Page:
Acts informs us that “some Epicurean and Stoic philosophers debated with him. Some said, ‘What does this babbler want to say?’ Others said, ‘He seems to be a proclaimer of foreign divinities’” (Acts 17:18)
            Acts explains that “this was because he was telling the good news about Jesus and the resurrection” (Acts 17:18).  “So they took him and brought him to the Areopagus” (Acts 17:19).  The Areopagus....or “hills of Ares” is very near the Parthenon up on the acropolis. The criminal and civil courts were held at the Areopagus and it was also a place where people who were teaching might be brought so that the content of their teaching could be questioned by local officials...That’s apparently what’s going in here with Paul.  
            They asked him, "May we know what this new teaching is that you are presenting? It sounds rather strange to us, so we would like to know what it means" (Acts 17:20).  The author of Acts makes a side comment that could be made today about New York, or London or Paris or any of a host of places in our world today, perhaps even Delray Beach and Boca Raton.  The author of Acts says, “Now all the Athenians and the foreigners living there would spend their time in nothing but telling or hearing something new”  (Acts 17:21).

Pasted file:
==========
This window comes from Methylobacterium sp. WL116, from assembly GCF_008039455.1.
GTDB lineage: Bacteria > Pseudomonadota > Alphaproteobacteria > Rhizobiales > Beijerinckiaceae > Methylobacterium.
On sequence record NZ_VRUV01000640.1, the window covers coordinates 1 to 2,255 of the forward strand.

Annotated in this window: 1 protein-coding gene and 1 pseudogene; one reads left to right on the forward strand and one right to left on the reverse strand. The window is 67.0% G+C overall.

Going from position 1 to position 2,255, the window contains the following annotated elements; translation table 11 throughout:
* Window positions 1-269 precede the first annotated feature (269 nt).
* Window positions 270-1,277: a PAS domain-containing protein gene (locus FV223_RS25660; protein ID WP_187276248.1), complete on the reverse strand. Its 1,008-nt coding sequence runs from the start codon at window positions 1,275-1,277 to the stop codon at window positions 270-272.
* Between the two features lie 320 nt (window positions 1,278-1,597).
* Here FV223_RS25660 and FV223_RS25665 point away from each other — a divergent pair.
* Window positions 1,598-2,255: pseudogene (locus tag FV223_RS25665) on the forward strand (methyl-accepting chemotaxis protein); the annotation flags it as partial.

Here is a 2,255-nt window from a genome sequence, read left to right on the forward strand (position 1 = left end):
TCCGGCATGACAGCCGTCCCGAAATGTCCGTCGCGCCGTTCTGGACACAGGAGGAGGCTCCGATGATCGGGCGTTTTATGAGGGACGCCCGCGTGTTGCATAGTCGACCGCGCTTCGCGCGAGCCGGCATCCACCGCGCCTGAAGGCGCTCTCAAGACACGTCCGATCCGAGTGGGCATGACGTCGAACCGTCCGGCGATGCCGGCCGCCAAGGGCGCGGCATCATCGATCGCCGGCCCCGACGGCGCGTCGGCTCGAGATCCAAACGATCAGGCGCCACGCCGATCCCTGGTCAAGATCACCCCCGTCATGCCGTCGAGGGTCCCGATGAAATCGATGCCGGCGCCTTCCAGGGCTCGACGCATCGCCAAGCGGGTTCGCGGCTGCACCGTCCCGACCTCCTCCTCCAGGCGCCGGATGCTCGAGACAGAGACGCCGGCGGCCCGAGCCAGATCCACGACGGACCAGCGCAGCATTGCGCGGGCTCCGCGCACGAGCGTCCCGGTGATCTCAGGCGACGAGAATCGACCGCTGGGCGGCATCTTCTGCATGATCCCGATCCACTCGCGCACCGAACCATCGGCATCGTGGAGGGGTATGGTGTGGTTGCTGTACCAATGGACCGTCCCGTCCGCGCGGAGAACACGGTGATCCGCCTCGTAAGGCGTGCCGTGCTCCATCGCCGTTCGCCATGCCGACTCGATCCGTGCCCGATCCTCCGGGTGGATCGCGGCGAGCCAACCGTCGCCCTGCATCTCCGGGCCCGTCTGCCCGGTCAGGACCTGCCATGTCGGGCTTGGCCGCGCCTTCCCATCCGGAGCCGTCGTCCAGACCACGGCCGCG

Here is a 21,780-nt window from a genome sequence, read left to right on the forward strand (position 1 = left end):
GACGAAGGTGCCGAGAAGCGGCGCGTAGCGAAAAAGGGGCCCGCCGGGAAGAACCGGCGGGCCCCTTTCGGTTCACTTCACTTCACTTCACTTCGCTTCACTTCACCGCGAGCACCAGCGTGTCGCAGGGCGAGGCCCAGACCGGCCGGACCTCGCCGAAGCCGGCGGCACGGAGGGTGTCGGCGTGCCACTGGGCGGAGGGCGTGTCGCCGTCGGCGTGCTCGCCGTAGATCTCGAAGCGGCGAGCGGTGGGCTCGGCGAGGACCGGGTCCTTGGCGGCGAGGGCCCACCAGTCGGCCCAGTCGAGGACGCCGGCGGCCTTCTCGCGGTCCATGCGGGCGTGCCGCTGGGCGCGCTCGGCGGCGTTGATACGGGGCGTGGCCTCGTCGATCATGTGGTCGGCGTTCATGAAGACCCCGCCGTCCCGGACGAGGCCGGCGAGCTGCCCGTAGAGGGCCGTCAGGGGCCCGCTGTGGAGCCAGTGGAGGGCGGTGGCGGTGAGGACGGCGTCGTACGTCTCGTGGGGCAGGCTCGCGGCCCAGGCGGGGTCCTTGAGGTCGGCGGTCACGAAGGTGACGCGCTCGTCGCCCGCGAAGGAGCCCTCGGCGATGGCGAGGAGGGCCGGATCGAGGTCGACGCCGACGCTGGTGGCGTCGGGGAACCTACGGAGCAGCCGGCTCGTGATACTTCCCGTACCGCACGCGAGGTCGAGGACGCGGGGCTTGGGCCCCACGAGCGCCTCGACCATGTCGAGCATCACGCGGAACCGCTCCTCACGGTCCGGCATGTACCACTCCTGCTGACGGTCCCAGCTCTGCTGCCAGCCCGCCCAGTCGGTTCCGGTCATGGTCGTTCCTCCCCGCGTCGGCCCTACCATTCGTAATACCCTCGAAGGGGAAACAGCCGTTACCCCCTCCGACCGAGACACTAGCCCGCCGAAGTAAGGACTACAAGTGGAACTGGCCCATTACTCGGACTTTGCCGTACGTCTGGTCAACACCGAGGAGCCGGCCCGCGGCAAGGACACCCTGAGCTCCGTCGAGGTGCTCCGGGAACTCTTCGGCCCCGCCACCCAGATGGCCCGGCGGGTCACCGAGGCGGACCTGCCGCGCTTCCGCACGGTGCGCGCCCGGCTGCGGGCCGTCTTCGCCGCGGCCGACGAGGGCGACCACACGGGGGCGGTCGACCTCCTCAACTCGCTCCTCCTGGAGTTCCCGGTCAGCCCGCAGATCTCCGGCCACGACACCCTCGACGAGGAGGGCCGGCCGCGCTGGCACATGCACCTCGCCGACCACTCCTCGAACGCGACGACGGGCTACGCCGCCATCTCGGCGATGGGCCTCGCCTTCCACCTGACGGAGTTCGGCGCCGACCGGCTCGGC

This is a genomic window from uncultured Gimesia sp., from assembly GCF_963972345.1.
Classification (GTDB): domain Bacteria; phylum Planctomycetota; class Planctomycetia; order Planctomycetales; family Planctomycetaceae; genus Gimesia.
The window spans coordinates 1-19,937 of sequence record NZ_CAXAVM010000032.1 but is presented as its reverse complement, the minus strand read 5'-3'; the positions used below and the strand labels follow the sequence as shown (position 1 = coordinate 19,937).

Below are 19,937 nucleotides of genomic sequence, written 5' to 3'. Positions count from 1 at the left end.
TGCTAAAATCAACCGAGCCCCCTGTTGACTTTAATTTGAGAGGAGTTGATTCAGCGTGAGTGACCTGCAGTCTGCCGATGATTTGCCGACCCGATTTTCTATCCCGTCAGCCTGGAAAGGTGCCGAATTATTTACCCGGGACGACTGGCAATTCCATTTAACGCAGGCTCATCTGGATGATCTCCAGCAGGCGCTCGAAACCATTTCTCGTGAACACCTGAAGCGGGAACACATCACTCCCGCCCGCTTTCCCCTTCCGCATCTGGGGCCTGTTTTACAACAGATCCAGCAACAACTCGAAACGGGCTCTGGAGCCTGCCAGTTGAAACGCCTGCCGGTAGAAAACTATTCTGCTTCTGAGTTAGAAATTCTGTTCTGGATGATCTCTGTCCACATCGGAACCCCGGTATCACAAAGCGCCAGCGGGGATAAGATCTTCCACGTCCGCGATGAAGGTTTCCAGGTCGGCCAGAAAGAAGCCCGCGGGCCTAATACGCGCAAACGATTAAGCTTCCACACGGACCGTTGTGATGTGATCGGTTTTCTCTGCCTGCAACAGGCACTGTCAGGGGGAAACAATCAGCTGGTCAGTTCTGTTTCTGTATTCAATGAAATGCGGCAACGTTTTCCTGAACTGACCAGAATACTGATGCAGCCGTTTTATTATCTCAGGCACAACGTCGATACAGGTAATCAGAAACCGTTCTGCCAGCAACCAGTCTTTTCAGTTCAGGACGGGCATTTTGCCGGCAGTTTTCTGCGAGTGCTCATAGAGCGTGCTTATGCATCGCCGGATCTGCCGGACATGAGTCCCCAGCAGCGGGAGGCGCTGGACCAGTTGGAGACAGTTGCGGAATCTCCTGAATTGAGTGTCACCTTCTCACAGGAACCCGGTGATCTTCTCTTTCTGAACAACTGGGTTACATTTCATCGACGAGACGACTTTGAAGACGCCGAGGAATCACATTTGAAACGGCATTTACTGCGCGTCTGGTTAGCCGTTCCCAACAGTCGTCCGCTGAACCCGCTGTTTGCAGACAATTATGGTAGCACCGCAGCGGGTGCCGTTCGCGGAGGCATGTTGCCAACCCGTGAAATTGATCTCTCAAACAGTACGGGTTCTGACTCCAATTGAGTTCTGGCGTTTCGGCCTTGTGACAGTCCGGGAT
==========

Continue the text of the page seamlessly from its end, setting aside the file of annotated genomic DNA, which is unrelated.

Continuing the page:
And it’s right at that point that our reading for today begins... “Then Paul stood in front of the Areopagus and said, ‘Athenians, I see how extremely religious you are in every way” (Acts 17:22).  [Do we detect some sarcasm here?  Very likely!] He continues, “For as I went through the city and looked carefully at the objects of your worship, I found among them an altar with the inscription, 'To an unknown god.' What therefore you worship as unknown, this I proclaim to you”  (Acts 17:23 – 24).